CPI update: Um, not so fast!

Friday, December 15, 2006 | 04:52 PM


Several readers (and Peter Bookvar) have suggested going to the Cleveland Fed CPI data:

According to the Federal Reserve Bank of Cleveland, the median Consumer Price Index rose 0.2% (3.0% annualized rate) in November. The median CPI is a measure of core inflation calculated by the Federal Reserve Bank of Cleveland based on data released in the Bureau of Labor Statistics’ (BLS) monthly CPI report.

Earlier today, the BLS reported that the seasonally adjusted CPI for all urban consumers was unchanged in November. The CPI less food and energy remained largely steady (rose at a 0.6% annualized rate) on a seasonally adjusted basis.

Over the last 12 months, the median CPI rose 3.7%, the CPI 2.0%, and the CPI less food and energy 2.6%.

Percent Change From Previous     Month
CPI less food & energy0.
Percent Change, Last 12     Months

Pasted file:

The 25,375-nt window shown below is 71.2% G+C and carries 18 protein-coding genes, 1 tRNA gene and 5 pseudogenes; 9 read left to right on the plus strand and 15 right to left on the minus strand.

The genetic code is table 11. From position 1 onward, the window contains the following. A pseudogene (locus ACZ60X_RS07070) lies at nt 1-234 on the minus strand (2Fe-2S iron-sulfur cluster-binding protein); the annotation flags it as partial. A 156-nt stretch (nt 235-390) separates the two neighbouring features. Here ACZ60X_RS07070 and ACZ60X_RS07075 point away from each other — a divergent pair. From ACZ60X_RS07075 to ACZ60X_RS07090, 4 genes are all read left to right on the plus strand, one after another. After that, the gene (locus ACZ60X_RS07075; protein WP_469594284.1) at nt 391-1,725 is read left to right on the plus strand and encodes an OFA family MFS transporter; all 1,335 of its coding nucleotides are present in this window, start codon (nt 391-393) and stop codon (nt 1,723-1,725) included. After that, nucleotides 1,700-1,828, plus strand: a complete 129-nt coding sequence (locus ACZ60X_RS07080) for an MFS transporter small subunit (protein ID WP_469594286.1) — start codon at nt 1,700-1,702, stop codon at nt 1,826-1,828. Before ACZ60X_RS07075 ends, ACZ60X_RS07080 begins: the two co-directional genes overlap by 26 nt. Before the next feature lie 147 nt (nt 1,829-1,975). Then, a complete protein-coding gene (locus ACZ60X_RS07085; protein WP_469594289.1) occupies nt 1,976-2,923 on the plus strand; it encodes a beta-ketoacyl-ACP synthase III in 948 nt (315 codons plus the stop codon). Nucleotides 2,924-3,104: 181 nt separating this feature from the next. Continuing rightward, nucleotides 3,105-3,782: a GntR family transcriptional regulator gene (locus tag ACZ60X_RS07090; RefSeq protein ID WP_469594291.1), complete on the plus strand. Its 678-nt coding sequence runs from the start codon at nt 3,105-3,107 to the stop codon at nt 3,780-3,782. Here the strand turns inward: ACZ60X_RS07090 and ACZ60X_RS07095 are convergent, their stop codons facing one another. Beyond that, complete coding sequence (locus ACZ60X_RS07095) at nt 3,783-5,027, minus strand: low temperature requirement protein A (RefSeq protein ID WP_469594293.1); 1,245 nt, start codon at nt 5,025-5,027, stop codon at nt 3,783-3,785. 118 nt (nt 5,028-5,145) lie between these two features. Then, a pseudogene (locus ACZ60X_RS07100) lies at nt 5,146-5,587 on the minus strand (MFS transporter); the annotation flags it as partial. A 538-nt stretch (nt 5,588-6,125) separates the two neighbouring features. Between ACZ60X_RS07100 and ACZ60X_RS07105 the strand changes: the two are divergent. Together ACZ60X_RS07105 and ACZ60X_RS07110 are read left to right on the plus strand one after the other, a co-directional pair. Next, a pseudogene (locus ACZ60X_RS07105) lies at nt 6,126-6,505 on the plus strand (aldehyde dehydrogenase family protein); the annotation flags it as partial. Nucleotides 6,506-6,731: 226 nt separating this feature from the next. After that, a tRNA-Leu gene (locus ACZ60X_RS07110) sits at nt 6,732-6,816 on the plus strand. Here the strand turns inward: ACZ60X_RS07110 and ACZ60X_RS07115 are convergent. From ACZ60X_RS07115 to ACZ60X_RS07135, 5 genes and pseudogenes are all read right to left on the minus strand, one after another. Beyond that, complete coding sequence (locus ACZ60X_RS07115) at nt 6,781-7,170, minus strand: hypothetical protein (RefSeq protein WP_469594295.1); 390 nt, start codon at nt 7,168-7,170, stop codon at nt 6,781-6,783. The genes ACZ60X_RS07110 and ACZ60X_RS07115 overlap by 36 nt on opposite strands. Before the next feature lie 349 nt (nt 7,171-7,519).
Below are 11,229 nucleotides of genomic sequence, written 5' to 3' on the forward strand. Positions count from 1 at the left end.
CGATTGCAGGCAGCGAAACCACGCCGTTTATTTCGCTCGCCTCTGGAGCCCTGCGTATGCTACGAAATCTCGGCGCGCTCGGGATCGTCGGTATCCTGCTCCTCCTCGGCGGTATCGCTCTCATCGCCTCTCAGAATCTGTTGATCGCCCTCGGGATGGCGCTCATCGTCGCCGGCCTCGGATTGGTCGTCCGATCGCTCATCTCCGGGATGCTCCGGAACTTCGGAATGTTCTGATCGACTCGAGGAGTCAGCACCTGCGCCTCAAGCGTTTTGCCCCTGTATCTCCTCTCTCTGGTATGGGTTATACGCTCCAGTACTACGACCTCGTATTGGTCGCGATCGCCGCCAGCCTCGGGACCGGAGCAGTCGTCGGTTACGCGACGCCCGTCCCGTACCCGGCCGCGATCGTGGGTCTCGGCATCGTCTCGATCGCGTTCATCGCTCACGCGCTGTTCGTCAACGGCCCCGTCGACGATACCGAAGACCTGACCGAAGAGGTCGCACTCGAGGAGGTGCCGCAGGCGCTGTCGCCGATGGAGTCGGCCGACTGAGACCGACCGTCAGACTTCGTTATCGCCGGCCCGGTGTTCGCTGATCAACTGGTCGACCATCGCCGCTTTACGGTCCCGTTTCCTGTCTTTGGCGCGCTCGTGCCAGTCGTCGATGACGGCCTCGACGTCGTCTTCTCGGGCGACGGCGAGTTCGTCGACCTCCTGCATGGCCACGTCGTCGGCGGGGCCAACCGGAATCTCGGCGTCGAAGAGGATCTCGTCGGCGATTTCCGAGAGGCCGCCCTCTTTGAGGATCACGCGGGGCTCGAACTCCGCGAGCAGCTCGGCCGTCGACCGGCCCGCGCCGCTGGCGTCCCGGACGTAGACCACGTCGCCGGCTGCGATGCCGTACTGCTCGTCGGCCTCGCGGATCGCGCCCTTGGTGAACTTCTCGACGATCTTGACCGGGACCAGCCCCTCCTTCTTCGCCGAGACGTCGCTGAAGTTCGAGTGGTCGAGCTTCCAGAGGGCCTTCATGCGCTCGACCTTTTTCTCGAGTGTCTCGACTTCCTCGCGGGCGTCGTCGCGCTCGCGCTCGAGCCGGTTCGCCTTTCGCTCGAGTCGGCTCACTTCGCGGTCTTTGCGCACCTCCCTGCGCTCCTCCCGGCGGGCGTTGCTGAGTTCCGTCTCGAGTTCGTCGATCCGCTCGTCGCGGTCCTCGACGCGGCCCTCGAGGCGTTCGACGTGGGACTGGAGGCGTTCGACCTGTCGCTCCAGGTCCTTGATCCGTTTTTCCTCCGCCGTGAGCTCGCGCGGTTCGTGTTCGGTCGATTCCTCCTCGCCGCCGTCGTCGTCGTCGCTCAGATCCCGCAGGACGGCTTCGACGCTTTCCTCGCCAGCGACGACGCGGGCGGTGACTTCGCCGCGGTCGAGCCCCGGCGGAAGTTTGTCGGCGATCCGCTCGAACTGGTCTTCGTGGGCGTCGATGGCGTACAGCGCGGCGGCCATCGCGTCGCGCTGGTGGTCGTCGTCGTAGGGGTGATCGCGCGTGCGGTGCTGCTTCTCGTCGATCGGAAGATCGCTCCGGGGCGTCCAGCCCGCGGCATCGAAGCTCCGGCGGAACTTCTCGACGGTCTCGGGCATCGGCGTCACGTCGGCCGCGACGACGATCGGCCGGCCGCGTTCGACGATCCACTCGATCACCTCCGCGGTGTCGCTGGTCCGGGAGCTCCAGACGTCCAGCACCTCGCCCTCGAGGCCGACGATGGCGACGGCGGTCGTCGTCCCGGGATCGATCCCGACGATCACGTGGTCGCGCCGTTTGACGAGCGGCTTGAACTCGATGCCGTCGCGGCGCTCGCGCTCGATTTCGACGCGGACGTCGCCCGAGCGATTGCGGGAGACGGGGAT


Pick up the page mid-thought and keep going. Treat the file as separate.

CPI less food & energy2.

Now, I am not suggesting that this CPI measure is inherently better then that of BLS. But it certianly squares with reality a bit better than the NO INFLATION stuff of 8:30am . . .

Annualized Inflation Level

Jan-06  0.0021487  2.6
Feb-06  0.0028339  3.5
Mar-06  0.0040651  5.0
Apr-06  0.002715  3.3
May-06  0.0035353  4.3
Jun-06  0.0037249  4.6
Jul-06  0.0035618  4.4
Aug-06  0.0027895  3.4
Sep-06  0.0029203  3.6
Oct-06  0.0029925  3.7
Nov-06  0.0024863  3.0

Friday, December 15, 2006 | 04:52 PM | Permalink | Comments (14) | TrackBack (0)
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This gauge IS better than the core CPI because it does not automatically exclude food and energy prices to get at "core" or "underlying" inflation. The Cleveland Fed figures out the median price increase for many categories of goods and services. In this case, the median CPI also confirms a definite slowing in inflation in November. After rising by 0.3% or 0.4% for 9 straight months, we got a 0.2% gain in November. That's very good news.
It'd be good if folks focused on the Cleveland Fed's median CPI and the Dallas Fed's trimmed-mean PCE price index. They really are better.
And they are better than trying to rely on your own experience or anecdotal information. Go with the Force, Barry.

Posted by: rex | Dec 15, 2006 5:55:44 PM

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